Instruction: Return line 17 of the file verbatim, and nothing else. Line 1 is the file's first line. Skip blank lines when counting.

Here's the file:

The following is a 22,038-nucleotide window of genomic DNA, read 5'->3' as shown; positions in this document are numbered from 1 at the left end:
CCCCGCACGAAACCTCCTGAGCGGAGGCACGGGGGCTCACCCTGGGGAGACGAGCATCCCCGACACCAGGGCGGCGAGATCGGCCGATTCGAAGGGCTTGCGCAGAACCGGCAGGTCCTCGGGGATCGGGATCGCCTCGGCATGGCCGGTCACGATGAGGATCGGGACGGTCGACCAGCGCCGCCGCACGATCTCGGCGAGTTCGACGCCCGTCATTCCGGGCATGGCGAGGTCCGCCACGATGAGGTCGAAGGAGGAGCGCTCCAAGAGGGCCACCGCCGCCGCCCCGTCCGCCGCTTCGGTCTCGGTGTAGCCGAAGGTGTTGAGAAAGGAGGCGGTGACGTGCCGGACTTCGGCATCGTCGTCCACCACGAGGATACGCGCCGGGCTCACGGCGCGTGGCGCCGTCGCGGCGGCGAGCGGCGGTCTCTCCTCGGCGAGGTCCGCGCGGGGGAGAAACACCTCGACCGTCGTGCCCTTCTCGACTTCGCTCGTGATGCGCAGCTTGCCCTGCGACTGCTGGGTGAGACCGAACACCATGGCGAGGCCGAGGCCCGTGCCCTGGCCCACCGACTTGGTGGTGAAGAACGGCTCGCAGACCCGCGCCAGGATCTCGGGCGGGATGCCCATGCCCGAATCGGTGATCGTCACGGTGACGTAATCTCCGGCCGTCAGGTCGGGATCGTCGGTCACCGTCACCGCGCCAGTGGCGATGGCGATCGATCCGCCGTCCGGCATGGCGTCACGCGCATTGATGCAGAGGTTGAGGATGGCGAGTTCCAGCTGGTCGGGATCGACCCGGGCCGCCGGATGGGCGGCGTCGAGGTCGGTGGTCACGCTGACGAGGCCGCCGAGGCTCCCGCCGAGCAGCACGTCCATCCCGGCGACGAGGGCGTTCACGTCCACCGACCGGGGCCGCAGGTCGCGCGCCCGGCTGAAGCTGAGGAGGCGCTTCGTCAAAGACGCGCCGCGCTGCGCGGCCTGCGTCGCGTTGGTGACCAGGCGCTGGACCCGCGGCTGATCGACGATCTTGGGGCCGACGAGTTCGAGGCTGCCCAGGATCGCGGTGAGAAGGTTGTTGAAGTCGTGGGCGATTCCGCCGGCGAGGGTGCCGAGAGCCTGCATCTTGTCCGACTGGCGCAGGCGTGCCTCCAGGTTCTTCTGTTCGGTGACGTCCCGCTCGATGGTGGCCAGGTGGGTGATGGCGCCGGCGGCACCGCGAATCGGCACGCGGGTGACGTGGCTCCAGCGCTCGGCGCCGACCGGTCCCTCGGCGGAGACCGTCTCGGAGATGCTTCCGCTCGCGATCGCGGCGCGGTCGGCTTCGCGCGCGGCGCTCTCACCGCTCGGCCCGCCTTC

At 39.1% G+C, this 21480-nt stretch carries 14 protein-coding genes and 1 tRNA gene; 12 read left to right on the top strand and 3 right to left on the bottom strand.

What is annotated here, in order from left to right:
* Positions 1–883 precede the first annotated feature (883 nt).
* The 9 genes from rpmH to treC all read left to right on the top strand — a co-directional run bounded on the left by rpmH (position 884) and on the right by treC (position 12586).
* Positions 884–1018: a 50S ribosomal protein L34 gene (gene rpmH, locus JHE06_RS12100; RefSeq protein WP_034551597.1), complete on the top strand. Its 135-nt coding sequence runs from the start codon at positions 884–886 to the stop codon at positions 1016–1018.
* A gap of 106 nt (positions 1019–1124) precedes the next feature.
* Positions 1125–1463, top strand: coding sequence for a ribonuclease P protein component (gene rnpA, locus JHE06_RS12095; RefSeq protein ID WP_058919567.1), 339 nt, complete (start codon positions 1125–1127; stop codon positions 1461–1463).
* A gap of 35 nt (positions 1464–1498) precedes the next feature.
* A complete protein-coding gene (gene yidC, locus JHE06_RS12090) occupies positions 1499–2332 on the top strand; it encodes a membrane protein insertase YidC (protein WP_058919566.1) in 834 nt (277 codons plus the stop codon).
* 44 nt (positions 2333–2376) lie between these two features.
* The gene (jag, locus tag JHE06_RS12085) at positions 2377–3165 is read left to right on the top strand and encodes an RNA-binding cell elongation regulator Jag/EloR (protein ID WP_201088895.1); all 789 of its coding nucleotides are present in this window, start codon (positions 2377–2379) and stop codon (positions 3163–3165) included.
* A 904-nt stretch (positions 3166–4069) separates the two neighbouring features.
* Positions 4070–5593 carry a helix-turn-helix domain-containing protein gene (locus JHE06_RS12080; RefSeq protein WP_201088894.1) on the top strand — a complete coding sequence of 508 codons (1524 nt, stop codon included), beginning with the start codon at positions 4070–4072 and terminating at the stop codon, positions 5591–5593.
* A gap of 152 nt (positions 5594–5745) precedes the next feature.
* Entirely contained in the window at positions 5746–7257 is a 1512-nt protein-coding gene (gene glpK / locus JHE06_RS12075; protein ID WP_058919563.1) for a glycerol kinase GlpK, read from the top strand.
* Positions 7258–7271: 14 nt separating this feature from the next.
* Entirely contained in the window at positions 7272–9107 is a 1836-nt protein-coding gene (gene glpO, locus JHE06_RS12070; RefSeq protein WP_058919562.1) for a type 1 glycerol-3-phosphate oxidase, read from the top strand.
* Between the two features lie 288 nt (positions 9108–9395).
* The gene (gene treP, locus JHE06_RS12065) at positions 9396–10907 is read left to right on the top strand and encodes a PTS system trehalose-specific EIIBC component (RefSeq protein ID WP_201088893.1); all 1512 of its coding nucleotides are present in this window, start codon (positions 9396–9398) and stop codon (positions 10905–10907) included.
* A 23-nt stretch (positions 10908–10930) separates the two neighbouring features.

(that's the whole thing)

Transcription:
* Entirely contained in the window at positions 5746–7257 is a 1512-nt protein-coding gene (gene glpK / locus JHE06_RS12075; protein ID WP_058919563.1) for a glycerol kinase GlpK, read from the top strand.